Paoli-Calmettes Institute, Department of Anticipation and Follow-up of Cancer, Marseille, France.
In France, no official recommendations for or against systematic screening for prostate cancer have been issued yet. Therefore, individuals' choices with regard to screening or non-screening, and general practitioners' (GPs) recommendations for or against systematic screening should reflect personal preferences. Four nationwide observational studies (surveys) were conducted in France, two in 2005 and two in 2008, on a representative sample of participants aged between 40 and 75 years and a representative sample of GPs. In 2005, 36% of the male population interviewed, and aged between 50 and 75 years declared having undergone a screening test, compared with 49% in 2008 [odds ratio (OR)=1.63; 95% confidence interval (CI)=1.25-2.12]. In 2008, the number of men interviewed who reported having undergone screening less than 1 year earlier increased from 51% in 2005 to 74% (OR=2.18; 95% CI=1.40-3.40). The screening rate for young men (45-49 years) was only 7% in 2008 (data not available in 2005). In 2005, 58% of GPs systematically recommended prostate cancer screening for their patients aged 50-74 years, whereas in 2008, the figure was 65% (OR=1.32; 95% CI=1.04-1.66). The sex or age of the GPs had no significant impact on this rate. In France, we have observed a highly significant increase in prostate cancer screening: more men are screened, more often, at a younger age and more frequently using a prostate-specific antigen blood test. In our surveys, the observed threshold age for onset of prostate cancer screening is 50 years, almost the same as that for approved organized breast and colorectal screening programmes.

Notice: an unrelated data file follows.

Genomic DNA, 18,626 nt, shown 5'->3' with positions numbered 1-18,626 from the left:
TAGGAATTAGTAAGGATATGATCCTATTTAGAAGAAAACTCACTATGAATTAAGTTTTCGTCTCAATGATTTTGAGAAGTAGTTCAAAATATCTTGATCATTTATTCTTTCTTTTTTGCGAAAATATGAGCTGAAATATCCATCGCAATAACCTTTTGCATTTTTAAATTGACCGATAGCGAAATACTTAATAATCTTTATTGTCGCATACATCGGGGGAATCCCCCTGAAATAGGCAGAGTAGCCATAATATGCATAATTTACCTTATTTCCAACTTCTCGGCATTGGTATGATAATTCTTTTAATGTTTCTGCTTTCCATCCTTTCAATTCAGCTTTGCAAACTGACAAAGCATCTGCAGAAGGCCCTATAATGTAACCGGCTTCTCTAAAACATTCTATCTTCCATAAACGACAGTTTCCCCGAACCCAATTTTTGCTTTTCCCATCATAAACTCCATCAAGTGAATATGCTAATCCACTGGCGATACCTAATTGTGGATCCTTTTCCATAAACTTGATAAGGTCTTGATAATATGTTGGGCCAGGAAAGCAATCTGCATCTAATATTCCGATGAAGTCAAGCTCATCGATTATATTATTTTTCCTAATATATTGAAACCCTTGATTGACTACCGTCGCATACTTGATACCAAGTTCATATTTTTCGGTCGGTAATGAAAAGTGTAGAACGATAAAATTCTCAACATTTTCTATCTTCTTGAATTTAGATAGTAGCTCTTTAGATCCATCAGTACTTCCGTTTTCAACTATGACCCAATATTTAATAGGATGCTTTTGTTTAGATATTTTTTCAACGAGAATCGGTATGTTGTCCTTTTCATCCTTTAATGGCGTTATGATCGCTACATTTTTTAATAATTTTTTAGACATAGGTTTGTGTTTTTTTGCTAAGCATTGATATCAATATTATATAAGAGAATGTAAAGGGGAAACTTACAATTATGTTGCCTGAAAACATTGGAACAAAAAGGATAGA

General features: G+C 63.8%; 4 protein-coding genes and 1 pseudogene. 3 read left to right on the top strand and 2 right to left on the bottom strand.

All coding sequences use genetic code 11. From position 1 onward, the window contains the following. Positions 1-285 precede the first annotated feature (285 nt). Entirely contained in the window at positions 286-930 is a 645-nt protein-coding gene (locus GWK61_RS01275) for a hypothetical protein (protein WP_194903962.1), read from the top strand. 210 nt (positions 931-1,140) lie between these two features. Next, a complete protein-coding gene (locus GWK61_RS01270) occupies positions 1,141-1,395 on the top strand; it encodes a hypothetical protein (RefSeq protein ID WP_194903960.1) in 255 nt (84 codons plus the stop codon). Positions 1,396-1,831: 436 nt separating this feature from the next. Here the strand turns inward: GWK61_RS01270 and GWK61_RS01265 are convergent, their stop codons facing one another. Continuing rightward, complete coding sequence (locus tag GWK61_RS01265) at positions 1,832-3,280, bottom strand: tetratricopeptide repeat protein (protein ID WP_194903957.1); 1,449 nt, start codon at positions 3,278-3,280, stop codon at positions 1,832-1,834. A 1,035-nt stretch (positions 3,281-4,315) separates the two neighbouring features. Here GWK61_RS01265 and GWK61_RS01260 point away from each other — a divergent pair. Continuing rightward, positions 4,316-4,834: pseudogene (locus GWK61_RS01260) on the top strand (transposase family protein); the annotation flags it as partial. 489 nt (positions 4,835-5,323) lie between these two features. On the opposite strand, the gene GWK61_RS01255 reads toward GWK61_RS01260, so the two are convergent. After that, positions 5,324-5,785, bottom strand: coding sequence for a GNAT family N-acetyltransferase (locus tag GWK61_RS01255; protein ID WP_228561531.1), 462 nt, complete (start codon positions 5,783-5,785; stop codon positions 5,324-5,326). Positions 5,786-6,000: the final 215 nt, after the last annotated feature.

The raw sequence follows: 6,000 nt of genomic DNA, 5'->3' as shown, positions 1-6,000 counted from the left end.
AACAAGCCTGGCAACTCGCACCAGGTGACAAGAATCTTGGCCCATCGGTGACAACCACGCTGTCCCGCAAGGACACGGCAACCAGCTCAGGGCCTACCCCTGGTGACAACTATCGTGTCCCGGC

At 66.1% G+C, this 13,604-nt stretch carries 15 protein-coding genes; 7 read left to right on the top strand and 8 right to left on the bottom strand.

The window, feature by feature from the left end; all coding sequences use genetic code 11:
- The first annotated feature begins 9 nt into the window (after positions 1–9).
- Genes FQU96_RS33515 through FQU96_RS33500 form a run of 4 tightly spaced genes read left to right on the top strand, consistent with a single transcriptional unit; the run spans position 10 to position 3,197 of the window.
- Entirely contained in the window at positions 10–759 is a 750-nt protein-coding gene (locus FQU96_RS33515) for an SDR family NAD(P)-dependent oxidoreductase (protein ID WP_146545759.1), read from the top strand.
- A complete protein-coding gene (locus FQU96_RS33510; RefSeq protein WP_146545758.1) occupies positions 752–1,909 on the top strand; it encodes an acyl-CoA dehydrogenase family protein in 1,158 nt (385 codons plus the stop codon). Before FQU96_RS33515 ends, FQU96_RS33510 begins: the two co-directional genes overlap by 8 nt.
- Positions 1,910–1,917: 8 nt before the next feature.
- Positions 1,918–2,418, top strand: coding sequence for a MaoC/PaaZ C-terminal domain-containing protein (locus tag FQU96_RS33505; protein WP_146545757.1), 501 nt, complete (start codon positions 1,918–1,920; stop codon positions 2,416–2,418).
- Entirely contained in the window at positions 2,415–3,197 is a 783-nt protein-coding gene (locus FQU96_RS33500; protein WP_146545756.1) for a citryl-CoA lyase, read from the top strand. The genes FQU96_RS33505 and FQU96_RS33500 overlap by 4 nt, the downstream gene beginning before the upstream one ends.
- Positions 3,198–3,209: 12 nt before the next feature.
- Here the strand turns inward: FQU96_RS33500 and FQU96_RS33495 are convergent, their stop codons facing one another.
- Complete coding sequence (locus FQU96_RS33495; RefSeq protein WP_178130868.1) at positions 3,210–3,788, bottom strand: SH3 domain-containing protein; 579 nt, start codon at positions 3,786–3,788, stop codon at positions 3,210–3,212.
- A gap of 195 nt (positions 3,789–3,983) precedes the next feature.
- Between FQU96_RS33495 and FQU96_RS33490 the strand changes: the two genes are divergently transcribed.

Eisinger F, Blay JY, Pivot X, Morère JF, Coscas Y, Calazel-Benque A, Roussel C, Viguier J. Are you the author?
Reference: Eur J Cancer Prev. 2011 Jan;20 Suppl 1:S33-5.